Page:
187 episodes

Listen in as Russell Moore, public theologian and director of Christianity Today’s Public Theology Project, talks about the latest books, cultural conversations and pressing ethical questions that point us toward the kingdom of Christ.

The Russell Moore Show Christianity Today, Russell Moore

    • Religion & Spirituality
    • 4.7 • 366 Ratings

Listen in as Russell Moore, public theologian and director of Christianity Today’s Public Theology Project, talks about the latest books, cultural conversations and pressing ethical questions that point us toward the kingdom of Christ.

    David French and I Have Our First Argument

    David French and I Have Our First Argument

    David French, a former attorney and political commentator, joins Russell Moore to give listeners a taste of their conversations over coffee. Moore and French share similar values when it comes to having difficult conversations without animosity. As leaders with their fingers on the pulse of American society, they discuss the Christian’s role in advocating for religious liberty.
    In this episode, Moore and French get to the bottom of what “David Frenchism” is. They discuss the importance of respect and decency when having differing beliefs on controversial topics. They demonstrate gracious debate, giving listeners a framework for a mature dialogue. Finally, they show how Christians can have fruitful discussions by taking on the opposing view’s side.
    “The Russell Moore Show” is a production of Christianity Today
    Chief Creative Officer: Erik Petrik
    Executive Producer and Host: Russell Moore
    Director of Podcasts: Mike Cosper
    Production Assistance: CoreMedia
    Coordinator: Beth Grabenkort
    Producer and Audio Mixing: Kevin Duthu
    Administrator: Christine Kolb
    Theme Song: “Dusty Delta Day” by Lennon Hutton
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    • 1 hr 8 min
    Beth Moore Didn't Expect Us to Be Us

    Beth Moore Didn't Expect Us to Be Us

    Russell Moore and Beth Moore are often mistaken for siblings, spouses, or even parent and child in social media discussions. While they share no familial relation, Russell and Beth have shared similar joys and heartbreaks in their Christian lives. They both know the beauty of growing up in churches that loved them well. They’ve experienced the privileges and complexities of living as public faith leaders. And, more recently, they’ve both walked through the process of leaving the Southern Baptist Convention—a place they’d called home for decades.
    In this episode, Russell and Beth talk about how both staying and leaving can be tremendously difficult and tremendously sweet. They share honestly about how painful and disorienting it can be when the people in your inner circles suddenly seem to turn against you. They discuss how their experiences may seem unique, but in many ways, they mirror relationship losses that Americans and people all around the globe have passed over the past several years. And they call their brothers and sisters to dwell together in unity, empowering one another to testify to the gospel.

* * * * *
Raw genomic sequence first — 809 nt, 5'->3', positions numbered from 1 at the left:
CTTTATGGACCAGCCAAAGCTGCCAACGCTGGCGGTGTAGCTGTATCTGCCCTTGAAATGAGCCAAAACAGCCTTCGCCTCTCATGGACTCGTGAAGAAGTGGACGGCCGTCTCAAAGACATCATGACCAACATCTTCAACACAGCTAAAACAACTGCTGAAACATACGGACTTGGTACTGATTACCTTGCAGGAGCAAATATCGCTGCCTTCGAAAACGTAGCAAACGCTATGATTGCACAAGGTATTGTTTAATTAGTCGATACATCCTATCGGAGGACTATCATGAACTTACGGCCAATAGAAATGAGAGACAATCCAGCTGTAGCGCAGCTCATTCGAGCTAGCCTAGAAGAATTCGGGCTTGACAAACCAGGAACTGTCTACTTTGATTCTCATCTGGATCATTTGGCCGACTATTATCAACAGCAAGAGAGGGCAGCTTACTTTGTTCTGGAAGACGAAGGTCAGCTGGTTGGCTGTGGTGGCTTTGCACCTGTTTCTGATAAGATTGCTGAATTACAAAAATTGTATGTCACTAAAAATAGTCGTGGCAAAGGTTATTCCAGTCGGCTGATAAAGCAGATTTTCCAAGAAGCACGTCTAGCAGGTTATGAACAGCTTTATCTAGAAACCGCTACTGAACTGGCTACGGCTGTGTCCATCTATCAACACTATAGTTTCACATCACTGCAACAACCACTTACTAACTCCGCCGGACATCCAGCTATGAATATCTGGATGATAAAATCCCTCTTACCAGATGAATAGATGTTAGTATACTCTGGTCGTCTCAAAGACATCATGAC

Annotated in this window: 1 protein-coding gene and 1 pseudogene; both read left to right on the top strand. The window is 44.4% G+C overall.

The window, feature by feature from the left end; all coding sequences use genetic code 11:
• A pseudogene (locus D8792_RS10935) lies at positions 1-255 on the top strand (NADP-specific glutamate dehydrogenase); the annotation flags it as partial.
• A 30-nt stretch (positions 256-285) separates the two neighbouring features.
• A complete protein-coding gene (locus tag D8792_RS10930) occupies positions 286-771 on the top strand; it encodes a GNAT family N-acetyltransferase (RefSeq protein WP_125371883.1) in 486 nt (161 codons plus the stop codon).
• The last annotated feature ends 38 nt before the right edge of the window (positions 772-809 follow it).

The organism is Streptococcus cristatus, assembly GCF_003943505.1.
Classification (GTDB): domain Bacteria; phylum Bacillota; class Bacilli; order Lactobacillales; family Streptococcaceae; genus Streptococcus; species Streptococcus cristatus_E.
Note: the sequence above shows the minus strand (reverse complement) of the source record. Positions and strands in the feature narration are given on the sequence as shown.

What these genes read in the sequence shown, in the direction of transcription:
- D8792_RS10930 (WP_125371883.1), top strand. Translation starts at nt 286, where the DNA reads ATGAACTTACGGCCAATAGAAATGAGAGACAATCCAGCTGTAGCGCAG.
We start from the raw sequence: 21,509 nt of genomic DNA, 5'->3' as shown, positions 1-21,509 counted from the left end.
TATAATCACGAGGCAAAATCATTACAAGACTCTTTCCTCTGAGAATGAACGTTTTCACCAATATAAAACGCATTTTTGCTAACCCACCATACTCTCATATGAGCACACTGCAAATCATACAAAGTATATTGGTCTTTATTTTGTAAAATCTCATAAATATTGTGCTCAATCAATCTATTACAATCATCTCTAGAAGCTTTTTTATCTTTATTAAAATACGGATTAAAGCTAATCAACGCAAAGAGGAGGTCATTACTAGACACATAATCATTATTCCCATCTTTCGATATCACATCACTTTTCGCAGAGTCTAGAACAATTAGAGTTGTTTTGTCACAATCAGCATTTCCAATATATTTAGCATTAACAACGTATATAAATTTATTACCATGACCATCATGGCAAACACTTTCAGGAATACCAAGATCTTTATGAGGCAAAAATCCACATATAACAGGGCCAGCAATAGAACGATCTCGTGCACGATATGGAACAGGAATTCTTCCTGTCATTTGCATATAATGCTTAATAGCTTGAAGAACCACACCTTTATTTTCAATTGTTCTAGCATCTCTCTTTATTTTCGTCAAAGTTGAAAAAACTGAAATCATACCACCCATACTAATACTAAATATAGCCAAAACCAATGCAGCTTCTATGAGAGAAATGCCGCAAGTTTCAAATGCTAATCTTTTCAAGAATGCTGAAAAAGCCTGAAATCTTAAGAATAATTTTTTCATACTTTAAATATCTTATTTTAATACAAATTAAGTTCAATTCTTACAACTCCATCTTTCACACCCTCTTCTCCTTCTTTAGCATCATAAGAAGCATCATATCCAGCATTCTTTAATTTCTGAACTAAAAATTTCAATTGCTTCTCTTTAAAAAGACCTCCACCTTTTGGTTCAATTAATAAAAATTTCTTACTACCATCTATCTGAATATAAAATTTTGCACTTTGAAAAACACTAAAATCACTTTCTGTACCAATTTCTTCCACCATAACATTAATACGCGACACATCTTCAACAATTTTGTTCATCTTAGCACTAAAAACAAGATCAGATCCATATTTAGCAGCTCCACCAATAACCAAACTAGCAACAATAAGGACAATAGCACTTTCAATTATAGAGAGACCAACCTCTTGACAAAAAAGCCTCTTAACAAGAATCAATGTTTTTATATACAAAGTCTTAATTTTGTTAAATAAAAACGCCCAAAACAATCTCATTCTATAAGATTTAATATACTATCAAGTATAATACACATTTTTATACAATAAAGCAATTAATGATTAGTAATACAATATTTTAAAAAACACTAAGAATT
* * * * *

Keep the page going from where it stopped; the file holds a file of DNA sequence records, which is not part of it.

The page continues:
“The Russell Moore Show” is a production of Christianity Today
    Chief Creative Officer: Erik Petrik
    Executive Producer and Host: Russell Moore
    Director of Podcasts: Mike Cosper
    Production Assistance: CoreMedia
    Coordinator: Beth Grabenkort
    Producer and Audio Mixing: Kevin Duthu
    Administrator: Christine Kolb
    Theme Song: “Dusty Delta Day” by Lennon Hutton
    Learn more about your ad choices. Visit podcastchoices.com/adchoices

    • 1 hr 2 min
    A Conversation with Sam Allberry about What God Has to Say About Our Bodies

    A Conversation with Sam Allberry about What God Has to Say About Our Bodies

    In this episode of Signposts, I am joined by Sam Allberry to talk about his new book, What God Has To Say About Our Bodies (Crossway, 2021). In our conversation we talk about the effects of the pandemic on the body, the importance of the body to our life, and our incorrect theologies of the body. Sam Allberry is a pastor, apologist and speaker. He is the author of a number of books, including Is God Anti-Gay?, Why Bother with Church?, 7 Myths about Singleness, and What God Has To Say About Our Bodies. He has written extensively for numero­­us organizations, including The Gospel Coalition, Desiring God, and Living Out.
    I invite you to listen in to our conversation and be sure to subscribe to receive future episodes of Signposts.

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    • 34 min
    A Conversation with Dr. Tod Bolsinger about Tempered Resilience

    A Conversation with Dr. Tod Bolsinger about Tempered Resilience

    In this episode of Signposts, I am joined by Dr. Tod Bolsinger to talk about his new book, Tempered Resilience: How Leaders Are Formed in the Crucible of Change (IVP, 2020). In our conversation we talk about leadership, dealing with conflict and pastoral exhaustion, and how to equip and encourage future leaders. Tod Bolsinger (PhD, Fuller Theological Seminary) is a speaker, executive coach, former pastor, and author who serves as associate professor of leadership formation and senior fellow for the De Pree Center for Leadership at Fuller Seminary. His books include the Outreach Magazine Resource of the Year in Pastoral Leadership, Canoeing the Mountains, and the Christianity Today Award of Merit recipient, It Takes a Church to Raise a Christian.
    I invite you to listen in to our conversation and be sure to subscribe to receive future episodes of Signposts.

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    • 34 min